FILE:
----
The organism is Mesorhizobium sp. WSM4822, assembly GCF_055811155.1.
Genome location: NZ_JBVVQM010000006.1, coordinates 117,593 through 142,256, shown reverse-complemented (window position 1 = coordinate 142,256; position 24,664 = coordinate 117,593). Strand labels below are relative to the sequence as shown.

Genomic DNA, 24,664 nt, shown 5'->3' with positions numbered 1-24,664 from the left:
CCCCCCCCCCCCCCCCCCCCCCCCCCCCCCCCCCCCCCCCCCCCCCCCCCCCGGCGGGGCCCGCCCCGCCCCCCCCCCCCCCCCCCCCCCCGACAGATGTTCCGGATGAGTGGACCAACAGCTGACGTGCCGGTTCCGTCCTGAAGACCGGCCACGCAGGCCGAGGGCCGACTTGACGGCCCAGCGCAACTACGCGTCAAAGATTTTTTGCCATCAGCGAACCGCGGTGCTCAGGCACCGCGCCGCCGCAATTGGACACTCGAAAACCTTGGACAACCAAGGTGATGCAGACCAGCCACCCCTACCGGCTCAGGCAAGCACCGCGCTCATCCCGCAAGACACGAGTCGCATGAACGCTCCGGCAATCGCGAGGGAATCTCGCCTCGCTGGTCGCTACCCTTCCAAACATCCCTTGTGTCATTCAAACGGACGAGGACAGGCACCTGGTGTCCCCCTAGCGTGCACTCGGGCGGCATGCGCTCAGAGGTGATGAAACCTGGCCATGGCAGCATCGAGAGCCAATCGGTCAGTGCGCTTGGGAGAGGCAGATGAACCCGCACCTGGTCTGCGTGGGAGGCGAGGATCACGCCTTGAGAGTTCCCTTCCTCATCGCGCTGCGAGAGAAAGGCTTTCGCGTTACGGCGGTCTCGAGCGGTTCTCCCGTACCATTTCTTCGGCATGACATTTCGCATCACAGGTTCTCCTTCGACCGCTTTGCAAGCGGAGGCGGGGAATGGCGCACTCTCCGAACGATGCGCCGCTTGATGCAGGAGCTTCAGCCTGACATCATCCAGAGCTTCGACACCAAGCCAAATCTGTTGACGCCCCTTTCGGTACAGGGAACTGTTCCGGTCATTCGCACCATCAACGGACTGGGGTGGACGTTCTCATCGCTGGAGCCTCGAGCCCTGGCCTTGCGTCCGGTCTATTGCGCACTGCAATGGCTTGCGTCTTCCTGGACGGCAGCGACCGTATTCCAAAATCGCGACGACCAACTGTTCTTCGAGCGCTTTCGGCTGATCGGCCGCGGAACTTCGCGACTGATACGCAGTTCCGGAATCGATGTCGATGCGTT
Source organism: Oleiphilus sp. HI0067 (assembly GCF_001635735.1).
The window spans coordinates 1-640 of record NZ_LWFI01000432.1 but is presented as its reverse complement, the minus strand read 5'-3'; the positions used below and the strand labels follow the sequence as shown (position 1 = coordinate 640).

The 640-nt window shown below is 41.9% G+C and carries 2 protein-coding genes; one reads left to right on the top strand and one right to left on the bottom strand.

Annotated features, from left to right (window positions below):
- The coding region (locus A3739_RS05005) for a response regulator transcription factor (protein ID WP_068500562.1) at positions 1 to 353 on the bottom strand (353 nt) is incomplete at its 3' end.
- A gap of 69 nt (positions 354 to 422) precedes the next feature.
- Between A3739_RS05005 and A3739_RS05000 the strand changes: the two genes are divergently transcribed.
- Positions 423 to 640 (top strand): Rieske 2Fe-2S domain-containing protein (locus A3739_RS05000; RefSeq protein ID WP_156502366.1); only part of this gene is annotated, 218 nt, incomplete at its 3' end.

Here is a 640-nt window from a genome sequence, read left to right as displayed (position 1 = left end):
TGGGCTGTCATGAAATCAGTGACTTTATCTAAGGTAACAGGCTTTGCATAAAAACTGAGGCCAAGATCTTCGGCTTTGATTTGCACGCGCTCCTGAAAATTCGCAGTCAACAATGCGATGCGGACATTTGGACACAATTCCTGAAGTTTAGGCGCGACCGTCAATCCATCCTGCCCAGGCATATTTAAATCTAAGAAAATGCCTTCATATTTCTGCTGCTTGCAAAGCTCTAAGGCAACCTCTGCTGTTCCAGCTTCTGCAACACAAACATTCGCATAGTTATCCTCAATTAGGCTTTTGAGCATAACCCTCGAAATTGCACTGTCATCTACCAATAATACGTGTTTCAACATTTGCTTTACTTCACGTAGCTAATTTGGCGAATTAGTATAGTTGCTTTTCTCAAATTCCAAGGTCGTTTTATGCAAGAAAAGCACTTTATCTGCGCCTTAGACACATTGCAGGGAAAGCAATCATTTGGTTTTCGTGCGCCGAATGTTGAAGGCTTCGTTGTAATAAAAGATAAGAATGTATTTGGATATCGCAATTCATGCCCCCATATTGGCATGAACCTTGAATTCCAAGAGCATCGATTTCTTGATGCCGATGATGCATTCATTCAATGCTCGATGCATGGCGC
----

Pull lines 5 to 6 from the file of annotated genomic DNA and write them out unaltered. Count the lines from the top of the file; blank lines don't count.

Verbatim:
Source organism: Oleiphilus sp. HI0067 (assembly GCF_001635735.1).
The window spans coordinates 1-640 of record NZ_LWFI01000432.1 but is presented as its reverse complement, the minus strand read 5'-3'; the positions used below and the strand labels follow the sequence as shown (position 1 = coordinate 640).